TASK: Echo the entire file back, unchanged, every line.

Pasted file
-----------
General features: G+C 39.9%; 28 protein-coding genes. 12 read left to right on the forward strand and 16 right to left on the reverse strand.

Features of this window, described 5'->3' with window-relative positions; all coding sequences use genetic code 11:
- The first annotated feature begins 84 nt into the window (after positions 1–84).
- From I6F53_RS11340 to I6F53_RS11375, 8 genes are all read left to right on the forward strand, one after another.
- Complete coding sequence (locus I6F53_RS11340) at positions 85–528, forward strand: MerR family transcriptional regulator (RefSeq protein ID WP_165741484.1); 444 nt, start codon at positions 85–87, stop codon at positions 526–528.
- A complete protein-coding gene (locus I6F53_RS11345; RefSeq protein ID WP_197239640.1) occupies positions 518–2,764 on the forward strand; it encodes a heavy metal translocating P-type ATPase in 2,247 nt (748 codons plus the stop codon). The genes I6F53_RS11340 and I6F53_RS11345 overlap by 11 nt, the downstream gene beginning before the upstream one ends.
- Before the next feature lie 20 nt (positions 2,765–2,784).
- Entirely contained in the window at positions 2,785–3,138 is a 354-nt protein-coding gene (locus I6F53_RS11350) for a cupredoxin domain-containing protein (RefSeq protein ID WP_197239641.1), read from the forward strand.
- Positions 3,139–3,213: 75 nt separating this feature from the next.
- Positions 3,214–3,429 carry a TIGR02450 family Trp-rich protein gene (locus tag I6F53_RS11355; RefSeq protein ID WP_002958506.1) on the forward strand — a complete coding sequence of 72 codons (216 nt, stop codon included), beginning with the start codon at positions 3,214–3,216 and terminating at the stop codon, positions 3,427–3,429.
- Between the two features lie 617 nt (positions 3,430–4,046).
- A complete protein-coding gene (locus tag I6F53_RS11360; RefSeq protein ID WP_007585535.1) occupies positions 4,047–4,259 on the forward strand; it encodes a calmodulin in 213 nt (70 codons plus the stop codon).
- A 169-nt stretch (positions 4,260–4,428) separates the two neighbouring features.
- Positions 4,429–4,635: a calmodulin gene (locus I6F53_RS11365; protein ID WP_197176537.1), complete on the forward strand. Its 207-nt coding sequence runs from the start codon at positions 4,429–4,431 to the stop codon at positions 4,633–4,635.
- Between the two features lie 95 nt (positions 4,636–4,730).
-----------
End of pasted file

General features: G+C 39.9%; 28 protein-coding genes. 12 read left to right on the forward strand and 16 right to left on the reverse strand.

Features of this window, described 5'->3' with window-relative positions; all coding sequences use genetic code 11:
- The first annotated feature begins 84 nt into the window (after positions 1–84).
- From I6F53_RS11340 to I6F53_RS11375, 8 genes are all read left to right on the forward strand, one after another.
- Complete coding sequence (locus I6F53_RS11340) at positions 85–528, forward strand: MerR family transcriptional regulator (RefSeq protein ID WP_165741484.1); 444 nt, start codon at positions 85–87, stop codon at positions 526–528.
- A complete protein-coding gene (locus I6F53_RS11345; RefSeq protein ID WP_197239640.1) occupies positions 518–2,764 on the forward strand; it encodes a heavy metal translocating P-type ATPase in 2,247 nt (748 codons plus the stop codon). The genes I6F53_RS11340 and I6F53_RS11345 overlap by 11 nt, the downstream gene beginning before the upstream one ends.
- Before the next feature lie 20 nt (positions 2,765–2,784).
- Entirely contained in the window at positions 2,785–3,138 is a 354-nt protein-coding gene (locus I6F53_RS11350) for a cupredoxin domain-containing protein (RefSeq protein ID WP_197239641.1), read from the forward strand.
- Positions 3,139–3,213: 75 nt separating this feature from the next.
- Positions 3,214–3,429 carry a TIGR02450 family Trp-rich protein gene (locus tag I6F53_RS11355; RefSeq protein ID WP_002958506.1) on the forward strand — a complete coding sequence of 72 codons (216 nt, stop codon included), beginning with the start codon at positions 3,214–3,216 and terminating at the stop codon, positions 3,427–3,429.
- Between the two features lie 617 nt (positions 3,430–4,046).
- A complete protein-coding gene (locus tag I6F53_RS11360; RefSeq protein ID WP_007585535.1) occupies positions 4,047–4,259 on the forward strand; it encodes a calmodulin in 213 nt (70 codons plus the stop codon).
- A 169-nt stretch (positions 4,260–4,428) separates the two neighbouring features.
- Positions 4,429–4,635: a calmodulin gene (locus I6F53_RS11365; protein ID WP_197176537.1), complete on the forward strand. Its 207-nt coding sequence runs from the start codon at positions 4,429–4,431 to the stop codon at positions 4,633–4,635.
- Between the two features lie 95 nt (positions 4,636–4,730).